Warplanes: October 7, 2003


Resistance is building to the UCAV's (unmanned combat aircraft). Moreover, the Department of Defense wants the navy and air force to standardize their designs, and is proposing calling the aircraft J-UCAV (Joint Unmanned Combat Aerial Vehicles). Naval officers have taken to pronouncing J-UCAV "jackass." The navy sees itself as using UCAVs very differently than the air force. The navy wants to use their more expensive UCAVs on a regular basis, to replace jet bombers on carriers. Because of the difficulty of landing manned, or unmanned, aircraft on carriers, constant practice would be needed. The air force, on the other hand, wants to keep most of their UCAVs in storage, only bringing them out when there's a war. The air force is testing the X-45A, a six ton UCAV that carried 1500 pounds of bombs. The aircraft can spend about three hours in the air per sortie, and has a range of about 1,100 kilometers. It will cost about $15 million each. Despite all that money, the X-45A is pretty dumb. It's mission is programmed on the ground, and it's automatic pilot can  deal with normal flying hazards (winds, mostly), but not something like an enemy fighter or ground fire. The air force is treating the X-45A like it is a reusable cruise missile, which is basically what it is. The larger X-45B is being developed as well. This UCAV weighs 11 tons, carries 3,600 pounds of bombs and has a range of 1,400 kilometers. But it operates the same way as the X-45A and costs about 40 percent more.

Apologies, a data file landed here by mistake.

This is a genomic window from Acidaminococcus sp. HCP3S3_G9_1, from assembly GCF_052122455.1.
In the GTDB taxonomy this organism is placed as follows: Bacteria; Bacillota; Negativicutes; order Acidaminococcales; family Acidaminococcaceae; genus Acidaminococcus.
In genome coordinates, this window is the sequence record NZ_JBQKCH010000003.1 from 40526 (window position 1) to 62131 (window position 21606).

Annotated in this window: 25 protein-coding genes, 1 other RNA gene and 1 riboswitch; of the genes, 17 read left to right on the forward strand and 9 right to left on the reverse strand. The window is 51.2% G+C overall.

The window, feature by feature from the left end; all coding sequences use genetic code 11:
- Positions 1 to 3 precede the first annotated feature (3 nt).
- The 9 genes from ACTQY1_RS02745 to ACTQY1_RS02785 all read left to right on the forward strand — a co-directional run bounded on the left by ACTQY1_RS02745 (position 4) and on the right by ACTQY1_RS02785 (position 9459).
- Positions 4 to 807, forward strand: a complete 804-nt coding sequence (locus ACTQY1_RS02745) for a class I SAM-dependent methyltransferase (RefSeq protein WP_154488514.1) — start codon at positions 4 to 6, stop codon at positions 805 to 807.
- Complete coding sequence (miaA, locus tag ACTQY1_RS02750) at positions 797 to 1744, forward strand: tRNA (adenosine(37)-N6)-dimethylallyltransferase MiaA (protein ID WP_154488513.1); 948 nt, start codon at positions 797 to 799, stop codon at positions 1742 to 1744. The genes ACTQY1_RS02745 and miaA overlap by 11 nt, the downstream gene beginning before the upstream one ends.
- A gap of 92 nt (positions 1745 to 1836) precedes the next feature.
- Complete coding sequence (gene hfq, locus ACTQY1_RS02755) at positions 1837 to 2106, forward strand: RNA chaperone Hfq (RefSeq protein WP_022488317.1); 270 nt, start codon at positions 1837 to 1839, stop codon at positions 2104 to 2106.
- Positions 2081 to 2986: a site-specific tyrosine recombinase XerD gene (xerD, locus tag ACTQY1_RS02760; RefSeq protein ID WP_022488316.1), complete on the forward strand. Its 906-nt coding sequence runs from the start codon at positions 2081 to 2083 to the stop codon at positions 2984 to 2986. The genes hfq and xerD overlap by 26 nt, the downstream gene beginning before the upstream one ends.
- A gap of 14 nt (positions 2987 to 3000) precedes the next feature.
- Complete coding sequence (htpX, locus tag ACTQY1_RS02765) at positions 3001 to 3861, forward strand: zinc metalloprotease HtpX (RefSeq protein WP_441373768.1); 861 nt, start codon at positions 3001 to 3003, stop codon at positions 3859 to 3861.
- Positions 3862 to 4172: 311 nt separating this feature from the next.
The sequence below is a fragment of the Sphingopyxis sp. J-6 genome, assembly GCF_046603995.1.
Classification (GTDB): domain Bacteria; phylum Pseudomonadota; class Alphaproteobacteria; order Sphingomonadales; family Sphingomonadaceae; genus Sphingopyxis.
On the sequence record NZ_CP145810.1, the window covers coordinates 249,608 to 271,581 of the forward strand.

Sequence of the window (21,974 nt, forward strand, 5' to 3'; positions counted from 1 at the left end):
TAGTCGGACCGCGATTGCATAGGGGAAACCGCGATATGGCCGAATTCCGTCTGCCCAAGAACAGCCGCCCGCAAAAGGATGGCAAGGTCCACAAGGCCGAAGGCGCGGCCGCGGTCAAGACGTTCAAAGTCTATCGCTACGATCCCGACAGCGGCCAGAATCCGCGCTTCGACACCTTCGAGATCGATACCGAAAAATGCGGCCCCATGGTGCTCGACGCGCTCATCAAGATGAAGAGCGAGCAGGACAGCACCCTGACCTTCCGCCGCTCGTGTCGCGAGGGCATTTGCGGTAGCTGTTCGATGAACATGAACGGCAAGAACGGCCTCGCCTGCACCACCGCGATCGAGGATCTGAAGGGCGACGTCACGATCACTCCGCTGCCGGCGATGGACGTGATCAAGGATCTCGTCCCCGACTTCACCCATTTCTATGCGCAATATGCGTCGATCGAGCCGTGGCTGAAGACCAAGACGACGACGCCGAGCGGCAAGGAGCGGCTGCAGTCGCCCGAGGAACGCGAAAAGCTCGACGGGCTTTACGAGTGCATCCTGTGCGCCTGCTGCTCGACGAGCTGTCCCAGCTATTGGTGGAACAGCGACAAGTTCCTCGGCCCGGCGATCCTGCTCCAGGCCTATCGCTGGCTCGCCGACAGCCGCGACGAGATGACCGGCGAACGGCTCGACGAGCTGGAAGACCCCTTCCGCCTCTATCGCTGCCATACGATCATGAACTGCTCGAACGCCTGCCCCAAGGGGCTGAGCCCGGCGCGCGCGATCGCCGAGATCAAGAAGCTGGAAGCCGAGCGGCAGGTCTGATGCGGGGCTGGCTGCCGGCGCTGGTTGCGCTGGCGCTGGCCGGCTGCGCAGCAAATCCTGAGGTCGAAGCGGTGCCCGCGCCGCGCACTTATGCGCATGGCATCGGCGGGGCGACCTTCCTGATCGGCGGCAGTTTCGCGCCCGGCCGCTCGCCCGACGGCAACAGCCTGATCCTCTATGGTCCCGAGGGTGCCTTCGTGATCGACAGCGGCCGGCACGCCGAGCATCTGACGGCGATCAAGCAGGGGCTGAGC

The navy is more ambitious, and it's X-47A, which has a range of 1,600 kilometers and carries 4,000 pounds of bombs, made it's first flight earlier this year. The X-47A is mainly a test vehicle. The UCAV the navy expects to actually use is the X-47B. Work on the X-47B began earlier this year. This UCAV will have a range of 2,300 kilometers, or 2,000 kilometers, plus two hours to circle the battlefield waiting for the ground troops to call for the 4,500 pounds of bombs it can carry. Because the X-47B is larger than the air force UCAVs, and must be rugged enough, and smart enough, to operate off carriers, it will cost more, probably closer to $30 million each.

Another point of contention is the desire of the technical community to equip the UCAVs with sensors (various types of video cams) to give the aircraft the same kind of "situational awareness" that piloted aircraft have. But for this to work, the UCAV would need software that would enable it to think like a fighter pilot. The techies say this can be done. But the fighter pilots that run the air force and naval aviation are not so sure. There also some worry about job security and pilots being replaced by robotic aircraft. All this is headed for some mock combat exercise between manned and unmanned fighters. Such tests will be a competition between pilots and programmers. But the programmer community contains fighter pilots as well, and the smart money is on the geeks to outsmart, or at least outfly, the human pilots. No one thinks it will be a lopsided battle, but the robotic aircraft are so much cheaper, that even a dead even finish favors the pilotless aircraft.


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